Severe political crises in Pakistan and Afghanistan, both mired in wrangling over recent election results, have obscured the fact that these two neighbours’ finances are rotten. Both are on the verge of economic meltdown but the billions needed in international bailouts are unlikely to be forthcoming until their respective political elites stop fighting among themselves and start to act more responsibly.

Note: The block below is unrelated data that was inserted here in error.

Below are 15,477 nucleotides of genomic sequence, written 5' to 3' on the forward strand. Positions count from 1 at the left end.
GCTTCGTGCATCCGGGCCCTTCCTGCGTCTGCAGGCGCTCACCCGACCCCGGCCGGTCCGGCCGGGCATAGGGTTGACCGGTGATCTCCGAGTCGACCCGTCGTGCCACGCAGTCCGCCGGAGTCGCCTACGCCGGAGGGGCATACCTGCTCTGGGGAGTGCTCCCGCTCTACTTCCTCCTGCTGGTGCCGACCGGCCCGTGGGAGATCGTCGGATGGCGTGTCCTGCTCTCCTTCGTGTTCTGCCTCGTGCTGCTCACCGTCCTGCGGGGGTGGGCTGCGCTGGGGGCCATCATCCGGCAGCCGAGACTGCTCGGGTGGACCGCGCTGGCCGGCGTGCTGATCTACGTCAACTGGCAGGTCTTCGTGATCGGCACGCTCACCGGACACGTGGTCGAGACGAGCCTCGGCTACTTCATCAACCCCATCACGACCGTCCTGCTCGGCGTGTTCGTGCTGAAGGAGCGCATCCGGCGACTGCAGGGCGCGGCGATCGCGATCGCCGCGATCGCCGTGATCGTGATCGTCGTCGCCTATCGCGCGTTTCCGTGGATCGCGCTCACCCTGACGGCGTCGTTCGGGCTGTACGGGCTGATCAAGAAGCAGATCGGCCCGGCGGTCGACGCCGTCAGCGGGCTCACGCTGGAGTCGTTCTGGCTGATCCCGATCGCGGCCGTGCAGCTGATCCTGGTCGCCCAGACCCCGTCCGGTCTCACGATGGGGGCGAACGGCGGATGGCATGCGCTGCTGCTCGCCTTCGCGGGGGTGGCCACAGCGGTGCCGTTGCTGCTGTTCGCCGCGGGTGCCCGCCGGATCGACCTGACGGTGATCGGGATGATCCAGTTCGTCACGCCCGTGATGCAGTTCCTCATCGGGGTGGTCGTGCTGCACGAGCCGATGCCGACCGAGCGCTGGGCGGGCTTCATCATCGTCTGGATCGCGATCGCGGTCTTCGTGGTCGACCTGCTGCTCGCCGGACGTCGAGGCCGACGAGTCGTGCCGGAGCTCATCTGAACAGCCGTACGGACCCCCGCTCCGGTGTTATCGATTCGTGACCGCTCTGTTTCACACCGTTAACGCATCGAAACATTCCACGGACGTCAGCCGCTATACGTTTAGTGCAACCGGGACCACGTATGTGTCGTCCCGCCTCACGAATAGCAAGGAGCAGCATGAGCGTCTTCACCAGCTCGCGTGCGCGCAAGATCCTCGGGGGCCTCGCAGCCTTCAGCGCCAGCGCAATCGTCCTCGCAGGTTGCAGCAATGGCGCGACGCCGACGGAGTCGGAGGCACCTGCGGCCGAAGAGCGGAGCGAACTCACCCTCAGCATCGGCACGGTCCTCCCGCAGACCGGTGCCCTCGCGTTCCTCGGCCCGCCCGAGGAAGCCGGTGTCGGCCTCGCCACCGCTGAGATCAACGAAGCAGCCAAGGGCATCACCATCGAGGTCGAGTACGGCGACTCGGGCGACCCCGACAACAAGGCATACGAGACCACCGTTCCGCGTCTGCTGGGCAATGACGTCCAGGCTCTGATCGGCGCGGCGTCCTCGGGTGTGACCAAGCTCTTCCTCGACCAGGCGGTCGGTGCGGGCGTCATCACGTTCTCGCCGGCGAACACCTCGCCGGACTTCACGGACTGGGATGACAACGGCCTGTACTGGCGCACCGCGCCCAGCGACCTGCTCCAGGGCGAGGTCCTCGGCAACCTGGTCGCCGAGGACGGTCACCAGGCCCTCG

In Pakistan, opposition politician Imran Khan’s blockade of Islamabad for more than two weeks, and his demands for the resignation of Prime Minister Nawaz Sharif’s government, have backfired. His opponents have been able to mobilise many sectors to condemn him: business people, lawyers, journalists and aid workers. Meanwhile, groups from across the political spectrum have organised counter protests. After extensive talks between Mr Khan and the government, a minister announced on Thursday that the government had agreed to five of his six demands but drew the line at Mr Sharif’s resignation. The stand-off continues.